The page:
The Cicadas are Here!

Posted on May 13, 2013


We East Coast residents have been hearing the warnings for some days now:  a brood of 17-year cicadas (Magicicadas) is due to arrive at any moment!   Prepare to be overwhelmed!

Well, Saturday afternoon I saw the first heralds of the brood, at least the ones who have been lurking beneath Lila’s lawn for nearly two decades.


Lila’s first cicada of the season.

It’s really something to think about!  When these little bugs were hatched and burrowed underground, the World Trade Center still stood, Bill Clinton was in office, Justin Bieber was probably still in diapers, Michelle Kwan was racking up a passel of gold medals, and NATO had peacekeeping troops in Bosnia.  And all the while since then, these little guys were here, just waiting for us to move in so we could witness this day.

Okay, they weren’t actually waiting for us.  They were waiting for Saturday, when the ground temperature apparently reached 64°F, and now they get to fly forth in search of mates, in one big frenetic burst of activity.  This will last several weeks, and then – having mated and laid their eggs – they will die, and things will be quiet again for a while.

There are actually a dozen different broods around the country; here in the DC area, we have Brood II (among others).  No cicadas for you this year?  Fear not!  If you’re in the eastern half of the U.S., just consult this handy chart to see when you can expect your local brood to burst forth and entertain you… or gross you out, depending on your feelings about largish, red-eyed insects everywhere, thundering in the trees at night.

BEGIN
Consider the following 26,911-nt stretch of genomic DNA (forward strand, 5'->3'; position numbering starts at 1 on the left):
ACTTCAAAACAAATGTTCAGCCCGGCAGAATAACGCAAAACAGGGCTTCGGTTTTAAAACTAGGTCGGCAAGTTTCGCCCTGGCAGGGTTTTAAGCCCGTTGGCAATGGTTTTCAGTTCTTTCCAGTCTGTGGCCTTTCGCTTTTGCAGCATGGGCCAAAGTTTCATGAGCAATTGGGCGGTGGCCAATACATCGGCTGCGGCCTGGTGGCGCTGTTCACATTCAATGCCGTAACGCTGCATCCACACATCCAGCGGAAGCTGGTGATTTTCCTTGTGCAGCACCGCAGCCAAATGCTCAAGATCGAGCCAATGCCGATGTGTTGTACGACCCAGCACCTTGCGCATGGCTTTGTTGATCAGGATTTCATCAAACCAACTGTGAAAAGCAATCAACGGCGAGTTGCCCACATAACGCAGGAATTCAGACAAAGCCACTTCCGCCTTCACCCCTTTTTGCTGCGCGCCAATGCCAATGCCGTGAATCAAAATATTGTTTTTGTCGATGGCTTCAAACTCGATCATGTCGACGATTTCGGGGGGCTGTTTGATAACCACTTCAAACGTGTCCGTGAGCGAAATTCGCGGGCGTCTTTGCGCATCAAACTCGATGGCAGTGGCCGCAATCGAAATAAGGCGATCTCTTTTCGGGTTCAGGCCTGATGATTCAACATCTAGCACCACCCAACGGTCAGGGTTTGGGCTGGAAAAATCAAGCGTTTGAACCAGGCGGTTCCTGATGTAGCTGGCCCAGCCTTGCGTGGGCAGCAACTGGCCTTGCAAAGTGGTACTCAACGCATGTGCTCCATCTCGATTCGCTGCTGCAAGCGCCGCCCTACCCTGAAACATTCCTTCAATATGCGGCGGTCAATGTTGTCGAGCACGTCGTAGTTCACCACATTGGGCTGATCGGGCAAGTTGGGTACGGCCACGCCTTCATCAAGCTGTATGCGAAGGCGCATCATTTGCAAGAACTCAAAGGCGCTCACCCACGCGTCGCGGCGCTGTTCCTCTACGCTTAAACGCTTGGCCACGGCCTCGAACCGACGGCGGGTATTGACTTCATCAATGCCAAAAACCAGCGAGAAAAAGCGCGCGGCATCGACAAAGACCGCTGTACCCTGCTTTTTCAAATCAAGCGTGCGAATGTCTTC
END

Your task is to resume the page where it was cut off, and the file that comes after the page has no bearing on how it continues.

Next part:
If the brood is as huge as predicted, I’m sure I’ll be ready for them to go back underground in a couple of weeks.  But if the Brood X experience of 2004 is any guide, the swarms might not be as dramatic as expected.  We were in a different home in the DC area at the time, and there certainly did seem to be a lot of nymphs emerging all at once… at first.  But the predicted swarms never materialized.  The reason?  Development!

One good illustration of just how enormously the Washington area has expanded is to look at aeronautical charts.  For pilots flying by visual rules, populated areas are shaded in yellow in the same actual shape that the pilot will see lighted up at night.  Here is the Washington chart from 1950:

Courtesy NOAA

Courtesy NOAA

Here is the same area from the 2012 chart.  You can see that the previously very limited yellow area has bloated to fill practically the entire area.  This is what is lit up at night today, and of course that all represents former fields and forests that are now suburbs, highways and shopping centers (and a new airport:  Dulles did not exist in 1950).  Obviously, churning up the ground for construction purposes wipes out the underground cicada nymphs, and there has been an awful lot of that going on around here in the last 60-odd years, as these charts show us.


So I’m rooting for Brood X, which was not spectacular but still hanging in there in 2004, and now – for Brood II.  Bring ’em on!